Columbia University’s Maison Française Celebrates 100 Years
Thank you so much Paul for your words that are much too kind. Thank you Antonin for your warm welcome. It’s an immense honor for me, on behalf of the French government, to receive the “Colombia University Maison Française Centennial Medal”.
I am deeply humbled tonight, and as you know humility is not exactly the signature trait of a Frenchman …
Dear Friends, this award means the world to me and to France. I would like to express my warmest thanks to the Maison Française Board Chairman Paul LeClerc, its Director Shanny Peer and its Advisory Board members for honoring through me the country I represent, a country that has with each and every one of you a true love affair and that owes you so much.
France, its language and culture would simply not be the same without your support, your passion, your joie de vivre. I believe that France is part of your DNA and that you are part of ours.
So tonight, on behalf of France and the French government, I’d like to extend my deep gratitude to the leadership and Board of the “Maison Française”, but also to the Columbia faculty and staff, and to the many friends and partners of “la Maison Francaise”.
As you said so well, mon cher Antonin, the “Maison Française” has become a “home”, to Columbia students and to so many of us.
As we are celebrating the Centennial of Columbia’s Maison Française, I want to pay tribute to all those whose commitment and hard work have made this great success story possible.
I would also like to pay tribute to the thousands of Columbia students, alumni, professors and staff, who came to the aid of France during World War I and World War II, many of them as volunteers even before the U.S. joined the war.
Beyond our historic bond, tonight’s award celebrates the deep and growing academic and cultural exchange between our two countries.
As Ambassador, promoting academic and university partnerships between our two countries is one of my top priorities.
Every day, with my team, we conclude or help conclude an agreement between American and French universities and grandes écoles for exchanges of students, scientific partnerships and incubators’ collaborations (…).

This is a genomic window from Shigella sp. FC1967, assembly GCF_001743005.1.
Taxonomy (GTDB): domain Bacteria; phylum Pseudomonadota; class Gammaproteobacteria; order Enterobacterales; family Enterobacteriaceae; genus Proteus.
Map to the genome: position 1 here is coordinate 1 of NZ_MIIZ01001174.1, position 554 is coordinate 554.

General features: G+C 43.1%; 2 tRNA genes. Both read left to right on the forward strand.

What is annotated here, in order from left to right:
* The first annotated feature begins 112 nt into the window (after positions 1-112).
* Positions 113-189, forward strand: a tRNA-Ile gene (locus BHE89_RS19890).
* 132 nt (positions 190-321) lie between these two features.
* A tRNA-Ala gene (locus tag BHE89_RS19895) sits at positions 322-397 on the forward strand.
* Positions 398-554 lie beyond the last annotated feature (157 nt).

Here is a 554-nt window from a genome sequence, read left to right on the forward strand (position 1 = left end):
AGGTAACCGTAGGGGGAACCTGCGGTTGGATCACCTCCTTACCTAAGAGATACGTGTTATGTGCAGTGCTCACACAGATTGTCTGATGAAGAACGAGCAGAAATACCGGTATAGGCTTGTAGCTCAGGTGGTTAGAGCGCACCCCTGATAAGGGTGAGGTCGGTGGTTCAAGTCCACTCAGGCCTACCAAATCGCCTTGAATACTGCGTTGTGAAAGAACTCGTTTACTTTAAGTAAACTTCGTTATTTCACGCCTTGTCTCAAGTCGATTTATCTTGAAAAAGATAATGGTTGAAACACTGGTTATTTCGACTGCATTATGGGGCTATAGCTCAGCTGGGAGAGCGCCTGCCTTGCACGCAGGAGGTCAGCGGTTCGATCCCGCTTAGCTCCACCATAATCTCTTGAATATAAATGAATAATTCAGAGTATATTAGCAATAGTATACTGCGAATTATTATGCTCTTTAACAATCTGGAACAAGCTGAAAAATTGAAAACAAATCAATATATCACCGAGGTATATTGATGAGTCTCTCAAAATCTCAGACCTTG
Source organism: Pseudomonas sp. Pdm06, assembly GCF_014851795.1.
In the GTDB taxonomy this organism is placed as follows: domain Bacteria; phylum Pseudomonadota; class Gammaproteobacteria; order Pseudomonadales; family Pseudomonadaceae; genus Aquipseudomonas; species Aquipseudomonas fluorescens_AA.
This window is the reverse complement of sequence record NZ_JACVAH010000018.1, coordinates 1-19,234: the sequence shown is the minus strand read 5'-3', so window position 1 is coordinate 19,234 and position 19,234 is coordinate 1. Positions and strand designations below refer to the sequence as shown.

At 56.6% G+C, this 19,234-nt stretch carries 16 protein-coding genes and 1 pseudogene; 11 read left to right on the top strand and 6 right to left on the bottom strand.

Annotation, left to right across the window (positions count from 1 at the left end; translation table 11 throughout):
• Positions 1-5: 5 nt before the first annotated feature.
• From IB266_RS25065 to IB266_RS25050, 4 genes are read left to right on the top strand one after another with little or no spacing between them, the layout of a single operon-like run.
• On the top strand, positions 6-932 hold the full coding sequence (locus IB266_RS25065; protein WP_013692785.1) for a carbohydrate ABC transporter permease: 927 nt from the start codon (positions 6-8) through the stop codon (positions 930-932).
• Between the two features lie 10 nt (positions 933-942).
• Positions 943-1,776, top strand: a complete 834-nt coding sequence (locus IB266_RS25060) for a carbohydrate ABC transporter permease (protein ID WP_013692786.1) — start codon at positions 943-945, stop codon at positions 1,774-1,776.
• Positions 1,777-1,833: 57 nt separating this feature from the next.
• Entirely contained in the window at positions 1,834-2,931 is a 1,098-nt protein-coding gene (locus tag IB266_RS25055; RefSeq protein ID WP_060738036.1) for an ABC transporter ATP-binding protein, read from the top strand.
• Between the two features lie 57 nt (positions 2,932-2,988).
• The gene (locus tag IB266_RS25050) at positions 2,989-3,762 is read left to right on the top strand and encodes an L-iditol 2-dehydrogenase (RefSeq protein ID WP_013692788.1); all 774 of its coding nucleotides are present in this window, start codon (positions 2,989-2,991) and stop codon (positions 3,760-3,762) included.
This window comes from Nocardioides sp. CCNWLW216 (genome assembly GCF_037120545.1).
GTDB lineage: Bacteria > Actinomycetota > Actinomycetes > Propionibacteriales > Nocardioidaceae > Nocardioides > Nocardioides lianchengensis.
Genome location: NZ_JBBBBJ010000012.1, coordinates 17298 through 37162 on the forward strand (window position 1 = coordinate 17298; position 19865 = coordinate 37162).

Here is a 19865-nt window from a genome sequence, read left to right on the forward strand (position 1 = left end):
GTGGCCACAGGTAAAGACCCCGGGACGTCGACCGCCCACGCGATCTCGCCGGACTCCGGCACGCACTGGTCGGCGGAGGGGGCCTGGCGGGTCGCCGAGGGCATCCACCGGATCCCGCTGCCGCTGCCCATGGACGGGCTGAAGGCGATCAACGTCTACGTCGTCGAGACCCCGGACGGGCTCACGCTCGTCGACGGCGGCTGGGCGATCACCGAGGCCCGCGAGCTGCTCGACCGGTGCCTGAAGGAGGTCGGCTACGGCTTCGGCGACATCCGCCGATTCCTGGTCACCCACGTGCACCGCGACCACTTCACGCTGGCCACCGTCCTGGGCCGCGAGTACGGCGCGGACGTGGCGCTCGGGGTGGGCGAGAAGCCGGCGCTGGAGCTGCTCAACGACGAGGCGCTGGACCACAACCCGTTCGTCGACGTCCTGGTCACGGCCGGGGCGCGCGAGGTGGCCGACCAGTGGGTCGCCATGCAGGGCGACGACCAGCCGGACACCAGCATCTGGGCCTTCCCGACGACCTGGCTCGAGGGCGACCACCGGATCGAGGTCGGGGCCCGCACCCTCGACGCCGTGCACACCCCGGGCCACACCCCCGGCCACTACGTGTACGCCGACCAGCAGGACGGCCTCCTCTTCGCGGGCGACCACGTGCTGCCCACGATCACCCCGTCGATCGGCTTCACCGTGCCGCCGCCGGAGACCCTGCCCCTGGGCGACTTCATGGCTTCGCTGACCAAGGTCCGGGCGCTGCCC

Well, ladies and Gentlemen, Columbia University is in many respects the flagship of this growing movement. And the “Maison Française” is in many ways its soul.
At Columbia University, the Maison is today a major player in promoting French culture and francophone studies in America. I want to thank those at Columbia University and beyond who continue to make this collaboration shine among many others: Robert Paxton, Antoine Compagnon, Pierre Force, Bachir Diagne, Emmanuelle Saada, Vincent Debaene, Pascale Hubert-Leibler, Pierre-Andre Chiappori, Mamadou Diouf, Guy Sorman, Henriette Beillis, Pauline Brown (new Chair of LVMH), John Young and our wonderful sponsors and of course, the members of Maison Francaise Advisory Board: Paul LeClerc, Jeanine Parisier Plottel, Domna Stanton, Elisabeth Ladenson and, our dear friend, the late Phil Watts.
I would also like to especially thank you, dear Shanny, for your remarkable achievements as head of the Maison Française.
So my warmest thanks again to each and every one of you, my warmest wishes for the next hundred years of the Maison Française and if I may
Vive les Etats-Unis !
Vive la France !
Vive la Maison Française de Columbia !